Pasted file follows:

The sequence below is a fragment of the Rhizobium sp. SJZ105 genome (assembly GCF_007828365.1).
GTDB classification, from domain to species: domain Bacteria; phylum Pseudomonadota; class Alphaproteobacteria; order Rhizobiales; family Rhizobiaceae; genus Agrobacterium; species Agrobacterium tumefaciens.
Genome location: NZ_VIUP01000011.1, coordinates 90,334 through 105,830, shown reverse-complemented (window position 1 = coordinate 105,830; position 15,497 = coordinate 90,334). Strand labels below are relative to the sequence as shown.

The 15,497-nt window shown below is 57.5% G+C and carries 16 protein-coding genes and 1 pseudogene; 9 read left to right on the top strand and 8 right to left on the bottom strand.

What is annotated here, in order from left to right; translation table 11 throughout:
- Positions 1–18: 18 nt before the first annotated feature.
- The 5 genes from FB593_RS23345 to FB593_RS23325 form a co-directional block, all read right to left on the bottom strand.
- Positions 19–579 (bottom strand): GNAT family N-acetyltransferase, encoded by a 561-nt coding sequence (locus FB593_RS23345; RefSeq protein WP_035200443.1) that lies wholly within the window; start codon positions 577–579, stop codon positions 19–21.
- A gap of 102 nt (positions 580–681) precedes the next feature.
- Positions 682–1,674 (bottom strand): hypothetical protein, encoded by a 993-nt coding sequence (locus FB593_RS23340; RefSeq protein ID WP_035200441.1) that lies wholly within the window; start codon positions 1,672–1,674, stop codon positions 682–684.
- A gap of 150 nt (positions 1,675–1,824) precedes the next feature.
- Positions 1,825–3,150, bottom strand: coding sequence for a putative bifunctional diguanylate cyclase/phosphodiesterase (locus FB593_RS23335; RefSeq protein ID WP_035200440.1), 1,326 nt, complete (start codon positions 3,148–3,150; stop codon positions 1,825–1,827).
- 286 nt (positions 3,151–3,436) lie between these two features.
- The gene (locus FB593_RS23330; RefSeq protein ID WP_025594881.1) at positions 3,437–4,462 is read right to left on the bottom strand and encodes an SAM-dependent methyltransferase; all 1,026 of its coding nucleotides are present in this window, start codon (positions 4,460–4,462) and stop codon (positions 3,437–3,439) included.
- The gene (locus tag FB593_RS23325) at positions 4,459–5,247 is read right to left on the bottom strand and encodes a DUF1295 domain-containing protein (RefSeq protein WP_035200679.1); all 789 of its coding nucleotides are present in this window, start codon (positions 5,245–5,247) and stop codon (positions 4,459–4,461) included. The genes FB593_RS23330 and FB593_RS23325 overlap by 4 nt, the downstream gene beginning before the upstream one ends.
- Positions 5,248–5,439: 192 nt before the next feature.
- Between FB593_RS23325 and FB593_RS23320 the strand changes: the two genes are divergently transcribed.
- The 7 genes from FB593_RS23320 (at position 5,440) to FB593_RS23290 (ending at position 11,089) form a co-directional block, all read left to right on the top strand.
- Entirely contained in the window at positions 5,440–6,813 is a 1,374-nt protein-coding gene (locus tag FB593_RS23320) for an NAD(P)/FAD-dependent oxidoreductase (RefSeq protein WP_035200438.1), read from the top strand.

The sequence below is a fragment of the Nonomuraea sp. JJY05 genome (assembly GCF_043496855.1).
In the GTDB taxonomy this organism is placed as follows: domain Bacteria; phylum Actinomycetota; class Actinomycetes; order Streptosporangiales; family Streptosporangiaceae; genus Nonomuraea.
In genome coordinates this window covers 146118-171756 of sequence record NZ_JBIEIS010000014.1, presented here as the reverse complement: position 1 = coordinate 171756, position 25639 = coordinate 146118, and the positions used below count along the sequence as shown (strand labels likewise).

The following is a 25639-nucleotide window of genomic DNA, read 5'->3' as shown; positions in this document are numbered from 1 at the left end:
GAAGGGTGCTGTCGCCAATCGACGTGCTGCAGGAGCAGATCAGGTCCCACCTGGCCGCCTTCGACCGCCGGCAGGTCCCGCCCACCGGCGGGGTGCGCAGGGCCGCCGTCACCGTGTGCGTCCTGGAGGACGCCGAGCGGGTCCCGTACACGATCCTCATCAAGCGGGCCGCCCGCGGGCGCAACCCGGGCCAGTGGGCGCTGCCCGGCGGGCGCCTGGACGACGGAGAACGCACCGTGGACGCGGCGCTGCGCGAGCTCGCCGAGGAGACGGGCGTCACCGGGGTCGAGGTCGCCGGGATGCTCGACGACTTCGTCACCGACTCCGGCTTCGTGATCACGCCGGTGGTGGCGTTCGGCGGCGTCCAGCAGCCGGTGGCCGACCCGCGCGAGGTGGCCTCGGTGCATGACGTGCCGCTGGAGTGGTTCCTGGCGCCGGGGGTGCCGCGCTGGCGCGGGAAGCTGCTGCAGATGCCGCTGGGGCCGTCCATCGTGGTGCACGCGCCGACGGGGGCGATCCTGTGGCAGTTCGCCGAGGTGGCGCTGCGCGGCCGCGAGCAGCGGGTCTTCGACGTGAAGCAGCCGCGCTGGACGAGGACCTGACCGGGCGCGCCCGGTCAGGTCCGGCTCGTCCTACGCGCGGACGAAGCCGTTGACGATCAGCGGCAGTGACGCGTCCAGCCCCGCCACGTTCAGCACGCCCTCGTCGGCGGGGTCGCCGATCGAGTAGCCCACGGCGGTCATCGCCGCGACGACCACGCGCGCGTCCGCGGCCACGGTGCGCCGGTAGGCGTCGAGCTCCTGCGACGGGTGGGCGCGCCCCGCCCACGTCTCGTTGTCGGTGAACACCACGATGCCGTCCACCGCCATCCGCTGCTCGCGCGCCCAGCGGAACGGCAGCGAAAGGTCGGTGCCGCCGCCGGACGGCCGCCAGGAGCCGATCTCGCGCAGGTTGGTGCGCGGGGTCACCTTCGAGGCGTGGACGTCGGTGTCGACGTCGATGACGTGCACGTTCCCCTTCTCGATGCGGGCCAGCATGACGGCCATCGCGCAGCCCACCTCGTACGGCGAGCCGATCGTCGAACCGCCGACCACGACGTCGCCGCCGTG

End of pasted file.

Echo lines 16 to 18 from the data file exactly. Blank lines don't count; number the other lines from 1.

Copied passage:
- Positions 5,248–5,439: 192 nt before the next feature.
- Between FB593_RS23325 and FB593_RS23320 the strand changes: the two genes are divergently transcribed.
- The 7 genes from FB593_RS23320 (at position 5,440) to FB593_RS23290 (ending at position 11,089) form a co-directional block, all read left to right on the top strand.